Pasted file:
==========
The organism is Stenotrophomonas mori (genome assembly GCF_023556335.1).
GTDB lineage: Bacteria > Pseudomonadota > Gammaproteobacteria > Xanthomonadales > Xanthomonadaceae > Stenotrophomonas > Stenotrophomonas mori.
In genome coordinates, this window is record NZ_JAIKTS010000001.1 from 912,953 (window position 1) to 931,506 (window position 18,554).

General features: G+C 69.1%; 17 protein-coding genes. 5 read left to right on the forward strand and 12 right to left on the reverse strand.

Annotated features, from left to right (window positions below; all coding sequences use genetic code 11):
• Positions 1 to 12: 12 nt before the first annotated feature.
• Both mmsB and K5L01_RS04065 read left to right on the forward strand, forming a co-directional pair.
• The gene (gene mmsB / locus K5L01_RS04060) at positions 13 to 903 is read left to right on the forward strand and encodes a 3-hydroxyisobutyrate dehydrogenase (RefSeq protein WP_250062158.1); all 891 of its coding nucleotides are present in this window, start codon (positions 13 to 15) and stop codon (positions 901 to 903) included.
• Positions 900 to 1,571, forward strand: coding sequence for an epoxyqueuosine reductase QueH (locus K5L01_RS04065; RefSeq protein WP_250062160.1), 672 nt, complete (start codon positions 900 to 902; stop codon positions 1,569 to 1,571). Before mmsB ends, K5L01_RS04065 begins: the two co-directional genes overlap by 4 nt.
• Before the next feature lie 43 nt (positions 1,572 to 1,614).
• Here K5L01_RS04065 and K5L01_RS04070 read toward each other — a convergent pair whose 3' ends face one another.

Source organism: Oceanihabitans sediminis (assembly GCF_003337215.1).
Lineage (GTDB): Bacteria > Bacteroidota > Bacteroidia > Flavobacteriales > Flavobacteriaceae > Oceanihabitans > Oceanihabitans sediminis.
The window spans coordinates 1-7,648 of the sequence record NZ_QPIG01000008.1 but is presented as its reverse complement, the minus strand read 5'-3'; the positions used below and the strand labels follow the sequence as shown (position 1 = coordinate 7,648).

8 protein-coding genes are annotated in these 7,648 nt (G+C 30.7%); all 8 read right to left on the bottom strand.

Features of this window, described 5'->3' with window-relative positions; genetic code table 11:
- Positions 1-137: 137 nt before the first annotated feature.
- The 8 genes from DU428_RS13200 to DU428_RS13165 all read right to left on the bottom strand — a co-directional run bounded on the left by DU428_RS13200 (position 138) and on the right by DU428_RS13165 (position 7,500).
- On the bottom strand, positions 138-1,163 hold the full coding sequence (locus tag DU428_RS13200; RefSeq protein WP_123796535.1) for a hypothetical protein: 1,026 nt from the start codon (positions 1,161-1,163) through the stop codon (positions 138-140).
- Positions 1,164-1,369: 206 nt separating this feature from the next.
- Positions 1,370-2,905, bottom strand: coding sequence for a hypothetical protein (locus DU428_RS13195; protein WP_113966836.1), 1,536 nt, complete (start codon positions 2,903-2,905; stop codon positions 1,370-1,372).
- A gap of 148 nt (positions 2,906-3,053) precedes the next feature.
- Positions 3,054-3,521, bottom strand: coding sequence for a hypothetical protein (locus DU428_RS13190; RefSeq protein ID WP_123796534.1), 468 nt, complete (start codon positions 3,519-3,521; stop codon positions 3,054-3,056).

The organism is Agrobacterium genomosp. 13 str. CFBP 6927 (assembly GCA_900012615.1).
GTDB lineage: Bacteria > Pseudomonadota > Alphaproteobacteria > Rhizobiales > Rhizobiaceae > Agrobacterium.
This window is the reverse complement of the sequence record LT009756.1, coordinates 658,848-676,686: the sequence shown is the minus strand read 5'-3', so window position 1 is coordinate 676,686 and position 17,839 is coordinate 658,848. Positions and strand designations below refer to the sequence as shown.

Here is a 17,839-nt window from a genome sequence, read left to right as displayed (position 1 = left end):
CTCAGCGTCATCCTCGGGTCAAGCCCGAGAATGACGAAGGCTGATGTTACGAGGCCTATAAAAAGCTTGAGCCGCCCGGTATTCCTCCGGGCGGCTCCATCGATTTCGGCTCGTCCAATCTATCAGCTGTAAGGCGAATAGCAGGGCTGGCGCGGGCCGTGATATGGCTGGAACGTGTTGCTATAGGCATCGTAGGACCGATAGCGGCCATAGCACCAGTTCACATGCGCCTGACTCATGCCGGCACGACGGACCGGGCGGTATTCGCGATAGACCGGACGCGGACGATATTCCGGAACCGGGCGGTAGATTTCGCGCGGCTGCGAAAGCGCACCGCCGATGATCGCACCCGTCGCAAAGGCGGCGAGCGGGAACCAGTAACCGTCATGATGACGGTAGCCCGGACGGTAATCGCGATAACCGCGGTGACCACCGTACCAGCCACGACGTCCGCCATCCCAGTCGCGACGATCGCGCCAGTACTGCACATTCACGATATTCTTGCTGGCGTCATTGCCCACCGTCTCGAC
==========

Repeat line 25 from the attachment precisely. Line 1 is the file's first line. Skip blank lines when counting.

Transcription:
GTDB lineage: Bacteria > Pseudomonadota > Alphaproteobacteria > Rhizobiales > Rhizobiaceae > Agrobacterium.